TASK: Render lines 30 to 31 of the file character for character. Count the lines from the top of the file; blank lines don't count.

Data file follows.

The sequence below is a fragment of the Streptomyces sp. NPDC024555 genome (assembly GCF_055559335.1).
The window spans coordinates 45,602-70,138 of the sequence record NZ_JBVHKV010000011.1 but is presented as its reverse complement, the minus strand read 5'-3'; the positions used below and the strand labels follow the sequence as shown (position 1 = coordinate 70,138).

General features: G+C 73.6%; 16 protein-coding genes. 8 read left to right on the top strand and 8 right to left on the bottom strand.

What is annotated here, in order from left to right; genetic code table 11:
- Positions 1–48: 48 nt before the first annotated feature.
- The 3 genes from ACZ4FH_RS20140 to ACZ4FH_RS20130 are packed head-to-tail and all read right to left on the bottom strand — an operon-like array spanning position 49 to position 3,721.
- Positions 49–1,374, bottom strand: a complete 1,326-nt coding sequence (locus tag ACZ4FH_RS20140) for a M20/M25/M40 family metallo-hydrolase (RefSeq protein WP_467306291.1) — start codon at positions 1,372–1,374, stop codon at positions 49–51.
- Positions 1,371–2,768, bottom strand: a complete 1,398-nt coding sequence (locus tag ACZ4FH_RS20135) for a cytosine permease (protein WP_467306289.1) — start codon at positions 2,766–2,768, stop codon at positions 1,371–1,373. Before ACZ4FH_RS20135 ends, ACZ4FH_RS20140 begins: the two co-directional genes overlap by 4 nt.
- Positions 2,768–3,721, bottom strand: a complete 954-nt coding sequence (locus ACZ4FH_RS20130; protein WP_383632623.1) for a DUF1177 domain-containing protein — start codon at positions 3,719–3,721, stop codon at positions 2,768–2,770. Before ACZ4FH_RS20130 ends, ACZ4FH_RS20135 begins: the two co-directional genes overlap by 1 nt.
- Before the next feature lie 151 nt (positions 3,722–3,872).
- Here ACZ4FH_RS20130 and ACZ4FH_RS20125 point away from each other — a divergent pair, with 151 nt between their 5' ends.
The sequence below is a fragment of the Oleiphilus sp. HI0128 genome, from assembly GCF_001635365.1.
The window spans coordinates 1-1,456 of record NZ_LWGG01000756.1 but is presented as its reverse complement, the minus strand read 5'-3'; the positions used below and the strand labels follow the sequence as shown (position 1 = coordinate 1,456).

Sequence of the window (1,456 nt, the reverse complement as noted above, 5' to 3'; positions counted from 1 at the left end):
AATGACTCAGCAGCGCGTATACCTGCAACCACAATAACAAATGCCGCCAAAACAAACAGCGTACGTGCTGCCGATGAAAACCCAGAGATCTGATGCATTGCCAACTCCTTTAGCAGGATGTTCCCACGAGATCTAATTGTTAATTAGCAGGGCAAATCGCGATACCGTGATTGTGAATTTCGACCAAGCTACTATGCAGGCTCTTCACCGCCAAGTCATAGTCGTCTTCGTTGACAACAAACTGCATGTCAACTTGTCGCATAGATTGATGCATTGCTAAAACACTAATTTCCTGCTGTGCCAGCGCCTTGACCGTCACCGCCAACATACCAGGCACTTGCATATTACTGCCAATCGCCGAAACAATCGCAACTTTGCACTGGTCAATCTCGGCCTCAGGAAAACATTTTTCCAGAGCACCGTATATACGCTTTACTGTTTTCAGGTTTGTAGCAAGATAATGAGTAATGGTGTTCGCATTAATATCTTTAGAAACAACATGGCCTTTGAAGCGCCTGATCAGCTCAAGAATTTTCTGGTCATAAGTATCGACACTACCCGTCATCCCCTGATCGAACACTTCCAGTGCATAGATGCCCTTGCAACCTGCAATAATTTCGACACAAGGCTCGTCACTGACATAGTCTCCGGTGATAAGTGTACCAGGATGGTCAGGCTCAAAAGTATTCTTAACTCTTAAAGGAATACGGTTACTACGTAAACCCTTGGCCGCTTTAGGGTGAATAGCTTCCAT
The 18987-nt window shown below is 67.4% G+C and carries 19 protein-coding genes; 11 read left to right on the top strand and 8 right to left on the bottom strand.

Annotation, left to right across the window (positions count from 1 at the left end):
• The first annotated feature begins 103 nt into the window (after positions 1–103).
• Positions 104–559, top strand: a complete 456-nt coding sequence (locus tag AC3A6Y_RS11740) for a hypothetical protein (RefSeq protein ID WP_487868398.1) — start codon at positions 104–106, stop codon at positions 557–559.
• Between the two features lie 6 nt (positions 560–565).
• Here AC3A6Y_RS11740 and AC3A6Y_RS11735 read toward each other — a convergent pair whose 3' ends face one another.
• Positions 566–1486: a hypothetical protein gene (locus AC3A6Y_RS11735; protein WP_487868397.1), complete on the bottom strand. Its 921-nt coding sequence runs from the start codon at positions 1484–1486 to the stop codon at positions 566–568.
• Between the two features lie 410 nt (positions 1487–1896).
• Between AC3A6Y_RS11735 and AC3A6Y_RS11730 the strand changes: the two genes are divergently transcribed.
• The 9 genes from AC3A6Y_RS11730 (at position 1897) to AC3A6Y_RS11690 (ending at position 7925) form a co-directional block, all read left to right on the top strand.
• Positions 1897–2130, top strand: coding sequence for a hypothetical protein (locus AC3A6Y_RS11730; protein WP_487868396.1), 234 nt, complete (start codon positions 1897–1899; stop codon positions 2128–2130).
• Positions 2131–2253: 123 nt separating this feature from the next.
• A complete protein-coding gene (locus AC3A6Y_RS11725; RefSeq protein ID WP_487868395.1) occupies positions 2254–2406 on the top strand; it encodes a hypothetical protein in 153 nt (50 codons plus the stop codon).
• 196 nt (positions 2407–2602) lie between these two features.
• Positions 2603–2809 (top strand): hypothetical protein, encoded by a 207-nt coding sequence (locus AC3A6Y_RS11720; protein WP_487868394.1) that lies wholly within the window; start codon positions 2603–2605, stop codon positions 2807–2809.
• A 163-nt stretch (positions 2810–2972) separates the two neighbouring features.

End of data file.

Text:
• Positions 2603–2809 (top strand): hypothetical protein, encoded by a 207-nt coding sequence (locus AC3A6Y_RS11720; protein WP_487868394.1) that lies wholly within the window; start codon positions 2603–2605, stop codon positions 2807–2809.
• A 163-nt stretch (positions 2810–2972) separates the two neighbouring features.